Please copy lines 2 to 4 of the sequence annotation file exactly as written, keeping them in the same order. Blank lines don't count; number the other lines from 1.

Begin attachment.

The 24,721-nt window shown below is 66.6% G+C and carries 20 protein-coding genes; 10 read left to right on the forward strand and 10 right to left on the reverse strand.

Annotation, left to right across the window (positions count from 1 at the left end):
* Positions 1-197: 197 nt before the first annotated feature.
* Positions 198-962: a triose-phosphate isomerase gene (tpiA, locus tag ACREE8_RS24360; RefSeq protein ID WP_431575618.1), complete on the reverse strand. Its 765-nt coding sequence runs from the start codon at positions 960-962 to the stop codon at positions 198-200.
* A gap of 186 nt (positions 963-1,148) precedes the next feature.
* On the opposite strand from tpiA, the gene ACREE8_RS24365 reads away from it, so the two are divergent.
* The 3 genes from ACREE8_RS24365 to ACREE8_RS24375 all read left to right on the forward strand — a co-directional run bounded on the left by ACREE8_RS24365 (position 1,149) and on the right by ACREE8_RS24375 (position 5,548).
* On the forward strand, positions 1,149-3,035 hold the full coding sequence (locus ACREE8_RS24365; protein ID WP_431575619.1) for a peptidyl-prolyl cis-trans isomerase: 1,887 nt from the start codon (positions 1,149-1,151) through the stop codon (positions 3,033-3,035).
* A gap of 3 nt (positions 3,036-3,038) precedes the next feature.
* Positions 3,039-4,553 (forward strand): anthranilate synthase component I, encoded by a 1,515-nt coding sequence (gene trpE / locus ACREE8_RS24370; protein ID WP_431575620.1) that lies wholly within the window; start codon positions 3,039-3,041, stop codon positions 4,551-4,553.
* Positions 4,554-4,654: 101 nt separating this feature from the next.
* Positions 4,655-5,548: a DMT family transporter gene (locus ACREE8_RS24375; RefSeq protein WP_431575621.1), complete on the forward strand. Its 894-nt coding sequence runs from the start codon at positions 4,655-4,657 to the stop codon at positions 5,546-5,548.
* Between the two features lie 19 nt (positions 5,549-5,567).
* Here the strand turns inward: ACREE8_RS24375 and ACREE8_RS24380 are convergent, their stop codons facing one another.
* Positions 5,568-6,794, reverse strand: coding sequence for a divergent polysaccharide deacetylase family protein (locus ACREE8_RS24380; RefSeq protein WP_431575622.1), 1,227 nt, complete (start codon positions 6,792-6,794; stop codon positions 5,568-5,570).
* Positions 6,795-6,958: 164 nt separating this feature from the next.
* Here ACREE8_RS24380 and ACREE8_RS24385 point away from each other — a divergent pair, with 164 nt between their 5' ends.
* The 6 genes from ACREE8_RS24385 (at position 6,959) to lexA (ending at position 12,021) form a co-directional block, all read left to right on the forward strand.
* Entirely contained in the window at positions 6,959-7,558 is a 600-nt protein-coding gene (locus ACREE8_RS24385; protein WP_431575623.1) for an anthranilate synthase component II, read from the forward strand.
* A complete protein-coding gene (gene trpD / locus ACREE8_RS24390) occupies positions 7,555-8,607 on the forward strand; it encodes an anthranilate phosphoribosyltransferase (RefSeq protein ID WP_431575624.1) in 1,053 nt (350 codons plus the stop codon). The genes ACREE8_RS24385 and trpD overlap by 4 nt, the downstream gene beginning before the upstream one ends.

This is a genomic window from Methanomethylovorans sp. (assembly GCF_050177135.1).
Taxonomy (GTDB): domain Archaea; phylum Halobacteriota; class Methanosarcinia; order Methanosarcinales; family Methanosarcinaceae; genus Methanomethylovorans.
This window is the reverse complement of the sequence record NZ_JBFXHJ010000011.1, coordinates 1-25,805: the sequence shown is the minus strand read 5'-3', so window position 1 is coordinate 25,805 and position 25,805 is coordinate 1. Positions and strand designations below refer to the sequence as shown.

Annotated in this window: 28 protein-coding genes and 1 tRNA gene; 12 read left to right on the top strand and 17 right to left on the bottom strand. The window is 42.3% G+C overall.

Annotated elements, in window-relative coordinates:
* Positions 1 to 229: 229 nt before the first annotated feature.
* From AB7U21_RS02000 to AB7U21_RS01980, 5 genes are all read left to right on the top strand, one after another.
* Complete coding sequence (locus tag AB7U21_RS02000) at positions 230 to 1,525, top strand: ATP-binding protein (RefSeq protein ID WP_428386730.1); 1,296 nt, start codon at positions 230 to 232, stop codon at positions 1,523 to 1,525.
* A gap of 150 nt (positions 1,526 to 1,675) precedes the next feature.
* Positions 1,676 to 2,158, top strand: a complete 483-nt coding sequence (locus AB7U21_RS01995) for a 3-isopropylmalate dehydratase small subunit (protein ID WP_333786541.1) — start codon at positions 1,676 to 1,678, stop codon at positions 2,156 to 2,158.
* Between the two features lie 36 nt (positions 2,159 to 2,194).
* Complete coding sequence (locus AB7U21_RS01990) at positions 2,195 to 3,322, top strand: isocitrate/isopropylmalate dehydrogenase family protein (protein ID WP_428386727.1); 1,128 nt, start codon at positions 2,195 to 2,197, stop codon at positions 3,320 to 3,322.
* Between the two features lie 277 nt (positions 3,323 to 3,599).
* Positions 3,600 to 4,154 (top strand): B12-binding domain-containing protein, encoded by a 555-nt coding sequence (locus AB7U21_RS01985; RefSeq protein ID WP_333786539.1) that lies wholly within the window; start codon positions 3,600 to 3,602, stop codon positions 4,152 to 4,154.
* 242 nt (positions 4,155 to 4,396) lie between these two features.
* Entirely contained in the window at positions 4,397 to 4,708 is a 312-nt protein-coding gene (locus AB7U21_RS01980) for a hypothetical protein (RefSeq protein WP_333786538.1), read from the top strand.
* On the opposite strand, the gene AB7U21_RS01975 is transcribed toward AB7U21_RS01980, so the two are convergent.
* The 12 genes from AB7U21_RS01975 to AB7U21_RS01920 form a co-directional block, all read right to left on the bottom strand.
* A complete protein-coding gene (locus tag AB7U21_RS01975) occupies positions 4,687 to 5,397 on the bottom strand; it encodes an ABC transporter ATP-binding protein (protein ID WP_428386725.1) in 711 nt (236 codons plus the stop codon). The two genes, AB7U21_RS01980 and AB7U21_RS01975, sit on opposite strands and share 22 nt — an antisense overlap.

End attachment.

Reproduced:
Annotation, left to right across the window (positions count from 1 at the left end):
* Positions 1-197: 197 nt before the first annotated feature.
* Positions 198-962: a triose-phosphate isomerase gene (tpiA, locus tag ACREE8_RS24360; RefSeq protein ID WP_431575618.1), complete on the reverse strand. Its 765-nt coding sequence runs from the start codon at positions 960-962 to the stop codon at positions 198-200.